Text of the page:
8. Gilboa, Itzhak & Schmeidler, David, 1989. "Maxmin expected utility with non-unique prior," Journal of Mathematical Economics, Elsevier, vol. 18(2), pages 141-153, April.
  9. Charness, Gary & Karni, Edi & Levin, Dan, 2010. "On the conjunction fallacy in probability judgment: New experimental evidence regarding Linda," Games and Economic Behavior, Elsevier, vol. 68(2), pages 551-556, March.
  10. Xavier Gabaix & David Laibson & Guillermo Moloche & Stephen Weinberg, 2006. "Costly Information Acquisition: Experimental Analysis of a Boundedly Rational Model," American Economic Review, American Economic Association, vol. 96(4), pages 1043-1068, September.
  11. Peter Klibanoff & Massimo Marinacci & Sujoy Mukerji, 2005. "A Smooth Model of Decision Making under Ambiguity," Econometrica, Econometric Society, vol. 73(6), pages 1849-1892, November.
  12. Machina,Mark & Schmeidler,David, 1991. "A more robust definition of subjective probability," Discussion Paper Serie A 365, University of Bonn, Germany.
  13. Gary Charness & Dan Levin, 2005. "When Optimal Choices Feel Wrong: A Laboratory Study of Bayesian Updating, Complexity, and Affect," American Economic Review, American Economic Association, vol. 95(4), pages 1300-1309, September.
  14. Jeffrey Banks & David Porter & Mark Olson, 1997. "An experimental analysis of the bandit problem," Economic Theory, Springer, vol. 10(1), pages 55-77.
  15. James J. Choi & David Laibson & Brigitte C. Madrian & Andrew Metrick, 2009. "Reinforcement Learning and Savings Behavior," Journal of Finance, American Finance Association, vol. 64(6), pages 2515-2534, December.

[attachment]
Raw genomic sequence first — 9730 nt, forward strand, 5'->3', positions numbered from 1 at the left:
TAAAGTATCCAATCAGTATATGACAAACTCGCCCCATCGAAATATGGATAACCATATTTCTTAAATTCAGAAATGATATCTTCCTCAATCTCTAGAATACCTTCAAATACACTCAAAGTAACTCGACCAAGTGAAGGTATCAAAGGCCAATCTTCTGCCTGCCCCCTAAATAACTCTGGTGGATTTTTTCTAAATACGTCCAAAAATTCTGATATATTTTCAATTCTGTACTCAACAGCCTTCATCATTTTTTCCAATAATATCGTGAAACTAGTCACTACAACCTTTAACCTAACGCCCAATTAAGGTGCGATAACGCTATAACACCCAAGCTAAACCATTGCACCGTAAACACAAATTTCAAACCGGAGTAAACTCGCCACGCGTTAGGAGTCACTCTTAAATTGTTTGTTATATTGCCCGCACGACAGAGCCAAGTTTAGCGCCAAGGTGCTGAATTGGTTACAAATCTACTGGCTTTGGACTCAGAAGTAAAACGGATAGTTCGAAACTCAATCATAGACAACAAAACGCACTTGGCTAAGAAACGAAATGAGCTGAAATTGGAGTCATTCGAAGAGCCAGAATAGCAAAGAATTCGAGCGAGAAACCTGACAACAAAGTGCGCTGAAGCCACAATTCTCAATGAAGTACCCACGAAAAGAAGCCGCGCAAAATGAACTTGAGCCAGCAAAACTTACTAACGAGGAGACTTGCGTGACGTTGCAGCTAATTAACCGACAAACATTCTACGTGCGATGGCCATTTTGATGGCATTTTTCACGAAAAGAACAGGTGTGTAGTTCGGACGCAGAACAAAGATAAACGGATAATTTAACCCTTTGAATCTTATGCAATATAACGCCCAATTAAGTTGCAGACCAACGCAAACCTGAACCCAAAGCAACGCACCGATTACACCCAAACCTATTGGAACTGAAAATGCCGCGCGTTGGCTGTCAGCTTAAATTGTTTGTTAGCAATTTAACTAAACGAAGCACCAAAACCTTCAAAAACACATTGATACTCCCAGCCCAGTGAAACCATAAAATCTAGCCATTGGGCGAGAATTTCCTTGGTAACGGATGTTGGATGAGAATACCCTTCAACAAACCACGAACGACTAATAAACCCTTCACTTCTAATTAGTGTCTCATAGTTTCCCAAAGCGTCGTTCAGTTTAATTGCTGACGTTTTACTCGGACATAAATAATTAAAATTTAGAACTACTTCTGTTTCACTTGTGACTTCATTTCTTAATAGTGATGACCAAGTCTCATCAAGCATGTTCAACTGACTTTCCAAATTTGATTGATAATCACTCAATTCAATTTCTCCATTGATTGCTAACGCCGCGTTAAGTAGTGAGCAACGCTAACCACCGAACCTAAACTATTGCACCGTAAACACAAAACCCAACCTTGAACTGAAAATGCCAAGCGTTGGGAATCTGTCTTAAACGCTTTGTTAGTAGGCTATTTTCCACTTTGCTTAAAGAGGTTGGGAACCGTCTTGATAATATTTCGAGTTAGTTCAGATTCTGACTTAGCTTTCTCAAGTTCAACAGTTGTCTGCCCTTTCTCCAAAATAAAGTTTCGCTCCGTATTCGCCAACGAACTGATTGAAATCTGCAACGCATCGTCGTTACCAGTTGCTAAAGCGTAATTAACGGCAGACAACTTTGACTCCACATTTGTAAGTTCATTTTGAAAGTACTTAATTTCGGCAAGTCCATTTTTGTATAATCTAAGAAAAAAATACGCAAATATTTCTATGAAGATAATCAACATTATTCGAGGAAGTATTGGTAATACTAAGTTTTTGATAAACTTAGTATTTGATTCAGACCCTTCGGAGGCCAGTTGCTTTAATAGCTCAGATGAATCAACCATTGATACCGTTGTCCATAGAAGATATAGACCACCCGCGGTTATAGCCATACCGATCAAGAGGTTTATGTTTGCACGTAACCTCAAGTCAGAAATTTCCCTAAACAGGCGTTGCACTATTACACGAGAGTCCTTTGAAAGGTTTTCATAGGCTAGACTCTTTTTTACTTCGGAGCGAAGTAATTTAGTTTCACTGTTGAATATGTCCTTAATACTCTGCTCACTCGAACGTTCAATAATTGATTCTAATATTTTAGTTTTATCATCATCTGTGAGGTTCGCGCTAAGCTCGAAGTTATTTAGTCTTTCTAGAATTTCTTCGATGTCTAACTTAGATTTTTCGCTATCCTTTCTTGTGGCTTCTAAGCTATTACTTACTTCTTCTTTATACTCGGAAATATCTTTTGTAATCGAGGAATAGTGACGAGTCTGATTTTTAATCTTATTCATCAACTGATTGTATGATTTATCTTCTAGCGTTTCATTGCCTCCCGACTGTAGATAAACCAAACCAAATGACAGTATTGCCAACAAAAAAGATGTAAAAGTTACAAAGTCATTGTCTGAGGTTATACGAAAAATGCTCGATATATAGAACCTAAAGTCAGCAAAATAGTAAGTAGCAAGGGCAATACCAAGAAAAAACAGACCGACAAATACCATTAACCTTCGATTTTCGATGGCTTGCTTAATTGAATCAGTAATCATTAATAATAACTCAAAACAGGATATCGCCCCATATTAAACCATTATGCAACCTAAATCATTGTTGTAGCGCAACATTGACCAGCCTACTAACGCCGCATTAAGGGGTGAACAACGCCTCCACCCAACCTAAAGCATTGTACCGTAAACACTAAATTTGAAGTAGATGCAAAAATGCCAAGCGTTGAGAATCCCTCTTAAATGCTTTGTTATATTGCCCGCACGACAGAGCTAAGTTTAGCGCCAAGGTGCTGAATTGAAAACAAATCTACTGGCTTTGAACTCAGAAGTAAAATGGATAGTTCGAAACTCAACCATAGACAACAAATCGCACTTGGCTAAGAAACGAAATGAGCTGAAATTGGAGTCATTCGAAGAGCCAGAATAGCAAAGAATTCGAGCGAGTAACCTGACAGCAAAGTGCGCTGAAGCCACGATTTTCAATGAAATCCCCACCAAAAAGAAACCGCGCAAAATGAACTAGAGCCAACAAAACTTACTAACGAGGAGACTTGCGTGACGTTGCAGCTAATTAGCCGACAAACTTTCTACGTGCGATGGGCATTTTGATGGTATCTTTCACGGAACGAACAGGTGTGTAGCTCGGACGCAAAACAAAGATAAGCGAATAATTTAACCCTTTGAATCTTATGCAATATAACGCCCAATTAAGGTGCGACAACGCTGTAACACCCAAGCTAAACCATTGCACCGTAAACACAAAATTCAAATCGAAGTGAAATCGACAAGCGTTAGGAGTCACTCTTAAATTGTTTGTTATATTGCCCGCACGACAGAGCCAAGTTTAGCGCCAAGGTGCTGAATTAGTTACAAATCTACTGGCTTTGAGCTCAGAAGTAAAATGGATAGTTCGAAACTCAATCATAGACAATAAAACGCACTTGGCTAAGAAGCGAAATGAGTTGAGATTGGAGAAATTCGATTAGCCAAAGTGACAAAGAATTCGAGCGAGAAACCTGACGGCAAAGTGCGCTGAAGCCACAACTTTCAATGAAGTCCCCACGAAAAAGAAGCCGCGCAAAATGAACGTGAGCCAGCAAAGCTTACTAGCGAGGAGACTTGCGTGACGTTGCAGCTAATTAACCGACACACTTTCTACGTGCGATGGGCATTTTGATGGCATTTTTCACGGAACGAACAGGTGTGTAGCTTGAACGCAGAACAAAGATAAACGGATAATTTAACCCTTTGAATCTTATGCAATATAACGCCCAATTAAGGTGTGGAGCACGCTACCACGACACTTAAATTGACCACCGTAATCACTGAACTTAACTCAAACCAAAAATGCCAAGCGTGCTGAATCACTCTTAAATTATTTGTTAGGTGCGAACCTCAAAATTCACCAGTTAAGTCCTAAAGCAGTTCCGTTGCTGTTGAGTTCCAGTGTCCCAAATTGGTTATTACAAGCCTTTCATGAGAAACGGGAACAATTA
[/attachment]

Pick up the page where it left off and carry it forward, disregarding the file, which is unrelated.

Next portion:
16. Antoine J. Bruguier & Steven R. Quartz & Peter Bossaerts, 2010. "Exploring the Nature of "Trader Intuition"," Journal of Finance, American Finance Association, vol. 65(5), pages 1703-1723, October.
  17. Marcello Basili & Carlo Zappia, 2005. "Ambiguity and uncertainty in Ellsberg and Shackle," Department of Economics University of Siena 460, Department of Economics, University of Siena.
  18. Drazen Prelec, 1998. "The Probability Weighting Function," Econometrica, Econometric Society, vol. 66(3), pages 497-528, May.
  19. Colin Camerer & Teck-Hua Ho, 1999. "Experience-weighted Attraction Learning in Normal Form Games," Econometrica, Econometric Society, vol. 67(4), pages 827-874, July.
  20. Rothschild, Michael, 1974. "A two-armed bandit theory of market pricing," Journal of Economic Theory, Elsevier, vol. 9(2), pages 185-202, October.
  21. Zhi Da & Joseph Engelberg & Pengjie Gao, 2011. "In Search of Attention," Journal of Finance, American Finance Association, vol. 66(5), pages 1461-1499, October.
  22. Camelia Kuhnen & Brian Knutson, 2005. "The Neural Basis of Financial Risk Taking," Experimental 0509001, EconWPA.
  23. Epstein, Larry G. & Schneider, Martin, 2003. "Recursive multiple-priors," Journal of Economic Theory, Elsevier, vol. 113(1), pages 1-31, November.
  24. Parkes, David C. & Huberman, Bernardo A., 2001. "Multiagent Cooperative Search for Portfolio Selection," Games and Economic Behavior, Elsevier, vol. 35(1-2), pages 124-165, April.
  25. Bruce Ian Carlin & Gustavo Manso, 2011. "Obfuscation, Learning, and the Evolution of Investor Sophistication," Review of Financial Studies, Society for Financial Studies, vol. 24(3), pages 754-785.